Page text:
In a response to a recent Tampa Tribune Editorial Board editorial backing California's efforts to ban the sale of violent video games to minors (called "Videos kids shouldn't play"), psychologist (and associate professor in the Department of Behavioral Sciences at Texas A&M International University) Christopher Ferguson pens a strong series of counter-points.
Among the litany of valid points made by Ferguson, is the emphasis on the fact that science just does not support what the state of California is trying to prove; a conclusive correlation between playing violent video games and violent behavior.
Instead of running down all of Ferguson's points, here are a few samples from the article:
As video games have soared in popularity, youth violence has plummeted to 40-year lows. Of course, video games are probably not the cause of this decline, but we now know video games have not sparked a youth violence crisis. The best studies that are coming out – those that carefully consider youth violence or youth mental health, find little to no evidence of harmful effects.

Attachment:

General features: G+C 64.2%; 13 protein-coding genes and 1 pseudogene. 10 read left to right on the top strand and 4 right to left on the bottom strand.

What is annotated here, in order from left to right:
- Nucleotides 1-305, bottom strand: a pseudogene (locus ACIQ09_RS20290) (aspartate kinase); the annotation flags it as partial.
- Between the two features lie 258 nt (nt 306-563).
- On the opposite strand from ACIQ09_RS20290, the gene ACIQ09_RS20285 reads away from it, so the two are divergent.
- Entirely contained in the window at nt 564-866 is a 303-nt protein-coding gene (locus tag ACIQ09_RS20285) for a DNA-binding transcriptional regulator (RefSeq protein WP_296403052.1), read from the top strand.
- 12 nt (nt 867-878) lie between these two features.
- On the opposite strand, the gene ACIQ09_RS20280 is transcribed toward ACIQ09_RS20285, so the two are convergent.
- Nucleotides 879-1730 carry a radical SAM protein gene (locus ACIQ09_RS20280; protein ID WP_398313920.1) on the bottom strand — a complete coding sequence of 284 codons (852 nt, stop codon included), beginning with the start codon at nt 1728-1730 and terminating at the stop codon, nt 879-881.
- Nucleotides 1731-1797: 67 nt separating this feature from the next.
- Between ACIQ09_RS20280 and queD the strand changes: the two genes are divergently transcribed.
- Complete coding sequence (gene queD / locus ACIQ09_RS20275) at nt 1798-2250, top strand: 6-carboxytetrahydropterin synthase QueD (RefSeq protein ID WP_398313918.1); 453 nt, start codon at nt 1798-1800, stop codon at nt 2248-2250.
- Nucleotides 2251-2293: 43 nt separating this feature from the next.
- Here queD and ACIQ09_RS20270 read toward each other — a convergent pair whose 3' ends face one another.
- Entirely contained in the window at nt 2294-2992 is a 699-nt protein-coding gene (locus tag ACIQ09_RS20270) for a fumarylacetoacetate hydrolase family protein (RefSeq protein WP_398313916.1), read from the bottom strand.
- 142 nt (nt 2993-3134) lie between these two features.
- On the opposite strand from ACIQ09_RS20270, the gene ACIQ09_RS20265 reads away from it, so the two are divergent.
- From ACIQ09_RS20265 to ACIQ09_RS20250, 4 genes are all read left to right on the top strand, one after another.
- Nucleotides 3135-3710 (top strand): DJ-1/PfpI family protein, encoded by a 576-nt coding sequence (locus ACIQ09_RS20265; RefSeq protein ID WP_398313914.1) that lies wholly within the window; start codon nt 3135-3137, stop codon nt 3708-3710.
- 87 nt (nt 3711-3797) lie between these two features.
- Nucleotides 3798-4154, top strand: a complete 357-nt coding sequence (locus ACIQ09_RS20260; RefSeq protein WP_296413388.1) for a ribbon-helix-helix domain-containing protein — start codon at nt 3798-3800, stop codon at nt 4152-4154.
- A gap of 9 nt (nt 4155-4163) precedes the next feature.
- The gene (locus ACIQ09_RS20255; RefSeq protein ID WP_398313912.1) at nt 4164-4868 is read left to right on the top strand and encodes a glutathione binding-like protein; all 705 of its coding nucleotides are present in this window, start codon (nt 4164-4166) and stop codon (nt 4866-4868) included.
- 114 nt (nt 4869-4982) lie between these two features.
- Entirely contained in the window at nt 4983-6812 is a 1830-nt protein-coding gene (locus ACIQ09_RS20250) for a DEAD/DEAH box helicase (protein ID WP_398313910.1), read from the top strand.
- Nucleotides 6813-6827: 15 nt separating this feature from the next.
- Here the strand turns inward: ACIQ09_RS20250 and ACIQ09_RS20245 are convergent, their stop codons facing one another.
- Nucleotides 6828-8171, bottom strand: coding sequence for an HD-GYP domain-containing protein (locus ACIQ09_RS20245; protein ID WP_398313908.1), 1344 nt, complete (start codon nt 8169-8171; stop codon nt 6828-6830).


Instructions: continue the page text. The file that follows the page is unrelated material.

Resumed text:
It's probably time to discard this hypothesis.
Another strong point is about Postal. Here's what Ferguson thinks about it:
The state of California (and the Tribune) makes references to a single game, Postal. Indeed, this is a vicious game morally unsuitable for minors. However, I've reviewed research databases of my own and colleague Cheryl Olson and the Pew Research Foundation in which children report on games they play. Of approximately 2,500 children, not one reported playing Postal or its sequel. So California is paying millions of dollars (which could have gone to children in need and families at risk or used to not lay off thousands of teachers) to prevent children from playing a game they already don't play.
Read the whole thing here.